When an adult is injured due to negligence by one or more third parties, the process of making a personal injury claim is relatively straightforward. The individual has three years to lodge a compensation claim, starting on the date of the accident or when they were diagnosed with their injuries. However, when claiming personal injury compensation for children, the situation is a little more complex.
Lodging a claim for compensation
If your child has been injured due to negligence by one or more third parties, they have every right to pursue compensation. But, under 18 years of age, they would not be able to represent themselves in a court of law – or instruct others to act on their behalf. Consequently, the traditional three-year window of opportunity is no longer relevant in the usual sense.
Pursuing compensation on behalf of a child
It is possible to pursue compensation on behalf of a child even when they are still under 18. To do this, a “litigation friend” would be appointed to act on their behalf. While this would typically be a parent, it could also be another family member or close friend. Strictly speaking, the three-year window of opportunity to claim compensation as a child is no longer relevant. The child’s representative would act on their behalf and pursue compensation in the traditional manner.
Many people are not aware that there is no deadline when pursuing compensation for a child UNTIL they reach 18 years of age. Therefore, the child’s representative could lodge a personal injury claim any time up to their 18th birthday. Once they turn 18, they’ll have three years to claim where they can represent themselves or appoint a third party to look after their interests.
Pursuing compensation as an adult
One other option is to wait until the child in question reaches 18 years of age. At this point, they are legally recognised as able to make their own decisions. Under normal circumstances, they would appoint a personal injury claims solicitor to act on their behalf. However, in this situation, no matter what age the child was when they were injured, they have three years from their 18th birthday to lodge a claim. So, in theory, they have until their 21st birthday to pursue compensation for injuries received when they were a child. In reality the claim would need to be made well before the three year time limit is up to give plenty of time to build the case.
Acting in the child’s best interests
Whether a parent or alternative family member/friend, anyone acting on behalf of a child pursuing compensation is legally obliged to act in the child’s best interests. They need to put to one side their own opinions and ensure they have their focus on the child’s best interest. For example, they may be tempted to take the first offer to bring the proceedings to a swift close. Would this be the best course of action for the child? Might there be further scope for negotiation, even if this may take a while longer?
If the proposed third party neither has the time nor the inclination to pursue compensation as far as possible, it may be appropriate to appoint someone else.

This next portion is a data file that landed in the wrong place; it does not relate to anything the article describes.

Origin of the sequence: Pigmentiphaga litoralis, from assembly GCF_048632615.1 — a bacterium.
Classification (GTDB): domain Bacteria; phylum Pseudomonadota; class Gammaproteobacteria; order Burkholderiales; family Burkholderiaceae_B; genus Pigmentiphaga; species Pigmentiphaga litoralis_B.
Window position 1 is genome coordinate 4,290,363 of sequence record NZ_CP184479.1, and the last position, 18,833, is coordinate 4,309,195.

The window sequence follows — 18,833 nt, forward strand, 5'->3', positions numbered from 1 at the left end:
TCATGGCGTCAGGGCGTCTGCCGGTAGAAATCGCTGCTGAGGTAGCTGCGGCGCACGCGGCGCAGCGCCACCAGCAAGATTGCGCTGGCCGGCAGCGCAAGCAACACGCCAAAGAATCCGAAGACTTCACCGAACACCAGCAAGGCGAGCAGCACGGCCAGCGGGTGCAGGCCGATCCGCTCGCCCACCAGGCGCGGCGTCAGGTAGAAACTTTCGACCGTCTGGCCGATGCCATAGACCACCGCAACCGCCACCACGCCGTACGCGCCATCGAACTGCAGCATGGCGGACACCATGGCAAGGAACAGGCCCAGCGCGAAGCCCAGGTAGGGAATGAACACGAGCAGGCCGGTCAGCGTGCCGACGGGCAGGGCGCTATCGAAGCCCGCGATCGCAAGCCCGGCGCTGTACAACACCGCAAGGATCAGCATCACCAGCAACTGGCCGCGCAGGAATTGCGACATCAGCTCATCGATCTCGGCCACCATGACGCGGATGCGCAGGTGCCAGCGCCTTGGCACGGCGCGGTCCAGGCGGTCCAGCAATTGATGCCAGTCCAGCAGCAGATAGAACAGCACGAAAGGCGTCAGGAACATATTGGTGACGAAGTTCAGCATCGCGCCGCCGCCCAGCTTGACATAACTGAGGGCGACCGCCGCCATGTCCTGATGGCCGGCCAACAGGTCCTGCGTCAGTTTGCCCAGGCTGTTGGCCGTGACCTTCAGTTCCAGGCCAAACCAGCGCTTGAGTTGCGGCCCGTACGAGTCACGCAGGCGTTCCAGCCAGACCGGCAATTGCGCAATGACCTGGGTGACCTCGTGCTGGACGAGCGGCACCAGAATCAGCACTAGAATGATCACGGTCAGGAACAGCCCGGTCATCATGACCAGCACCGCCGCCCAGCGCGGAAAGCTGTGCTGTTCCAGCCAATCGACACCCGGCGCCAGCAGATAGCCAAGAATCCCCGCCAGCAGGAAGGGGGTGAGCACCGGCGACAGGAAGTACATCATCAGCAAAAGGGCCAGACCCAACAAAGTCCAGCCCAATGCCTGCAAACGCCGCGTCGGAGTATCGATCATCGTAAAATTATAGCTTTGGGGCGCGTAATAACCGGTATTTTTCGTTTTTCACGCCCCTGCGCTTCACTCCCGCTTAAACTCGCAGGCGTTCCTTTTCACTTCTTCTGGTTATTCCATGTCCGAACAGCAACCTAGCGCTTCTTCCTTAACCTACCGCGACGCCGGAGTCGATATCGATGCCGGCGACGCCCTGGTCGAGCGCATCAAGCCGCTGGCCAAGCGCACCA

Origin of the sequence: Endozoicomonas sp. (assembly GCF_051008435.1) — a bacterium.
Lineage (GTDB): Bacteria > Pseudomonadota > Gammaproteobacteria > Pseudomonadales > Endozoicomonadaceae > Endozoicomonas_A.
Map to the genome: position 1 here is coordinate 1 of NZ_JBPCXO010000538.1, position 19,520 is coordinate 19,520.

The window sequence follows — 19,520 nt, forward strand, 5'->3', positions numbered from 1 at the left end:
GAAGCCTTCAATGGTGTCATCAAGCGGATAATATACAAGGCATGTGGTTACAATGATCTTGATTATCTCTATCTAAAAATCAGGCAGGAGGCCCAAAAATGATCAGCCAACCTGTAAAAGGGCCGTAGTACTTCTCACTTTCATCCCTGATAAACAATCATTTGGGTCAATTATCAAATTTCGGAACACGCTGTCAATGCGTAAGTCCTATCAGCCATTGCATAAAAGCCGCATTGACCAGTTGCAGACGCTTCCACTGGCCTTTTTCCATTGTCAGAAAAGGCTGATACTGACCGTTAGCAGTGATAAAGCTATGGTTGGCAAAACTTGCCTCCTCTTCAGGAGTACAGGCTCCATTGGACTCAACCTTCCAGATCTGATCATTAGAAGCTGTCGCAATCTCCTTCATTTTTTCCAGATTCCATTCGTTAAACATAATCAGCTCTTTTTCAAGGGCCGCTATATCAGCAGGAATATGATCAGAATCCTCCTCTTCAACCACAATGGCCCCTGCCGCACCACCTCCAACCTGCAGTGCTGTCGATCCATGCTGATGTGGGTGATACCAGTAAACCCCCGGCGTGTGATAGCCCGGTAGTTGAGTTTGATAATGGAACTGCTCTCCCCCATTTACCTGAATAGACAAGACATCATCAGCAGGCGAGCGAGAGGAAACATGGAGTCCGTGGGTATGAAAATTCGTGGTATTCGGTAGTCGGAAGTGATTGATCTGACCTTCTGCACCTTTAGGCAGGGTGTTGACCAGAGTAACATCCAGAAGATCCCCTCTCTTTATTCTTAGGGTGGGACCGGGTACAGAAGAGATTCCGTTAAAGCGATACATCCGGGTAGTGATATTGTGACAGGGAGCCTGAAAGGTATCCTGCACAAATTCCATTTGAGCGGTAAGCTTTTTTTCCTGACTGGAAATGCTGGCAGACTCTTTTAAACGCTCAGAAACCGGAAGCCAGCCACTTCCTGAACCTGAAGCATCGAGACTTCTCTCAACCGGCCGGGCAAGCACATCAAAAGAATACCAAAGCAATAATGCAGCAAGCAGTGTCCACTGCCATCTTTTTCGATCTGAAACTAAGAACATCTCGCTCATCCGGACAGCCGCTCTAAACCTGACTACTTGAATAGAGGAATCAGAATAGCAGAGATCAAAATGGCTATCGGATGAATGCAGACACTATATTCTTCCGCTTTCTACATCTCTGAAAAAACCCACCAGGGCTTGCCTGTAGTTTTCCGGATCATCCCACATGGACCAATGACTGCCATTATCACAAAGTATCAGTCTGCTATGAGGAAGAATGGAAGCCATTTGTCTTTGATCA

Settlement of a child’s compensation claim
It is slightly different when pursuing compensation for those under 18 years of age compared to adults. First of all, a compensation claim would not be settled:-
- Before the child had made a full recovery
- Their injuries were recognised as permanent
This ensures that the full extent of the injuries can be recognised by the court and the relevant compensation settlement awarded. Secondly, any payment would need to be approved by the court at what is known as an “infant approval” hearing. This is yet another added layer of protection to ensure that a child victim’s best interests are represented at all times.
Where the representatives of a child personal injury victim secure compensation, there are two options for the courts to consider:-
Funds invested until the child turns 18
It is usual for compensation to be placed in an investment account until the child reaches 18. Upon their 18th birthday, they will have access to the initial payment and any interest accrued. Note, the funds are invested in a basic savings account as opposed to, for example, a stock market investment fund. This minimises the risk to the funds in question.
Funds paid out to litigation friend
Where the compensation is deemed to be a relatively small amount, the court may approve release to the child’s litigation friend. This will be on condition that the funds were invested into a junior ISA, or similar savings account. As above, the child would not be able to access these funds until they turned 18.
There is a general misconception that child personal injury compensation claims are broadly run in the same way as those for adults. However, as you can see from the above details, several differences ultimately ensure that a child’s best interests are always served. One of the main issues revolves around the approval of an out-of-court settlement. Traditionally, any out-of-court agreement would not need the approval of the court. However, when it comes to child compensation claims, the court will need to approve any compensation arrangements.
If the courts believed an agreement to be flawed, they can block settlement and force the parties to revisit the case for compensation.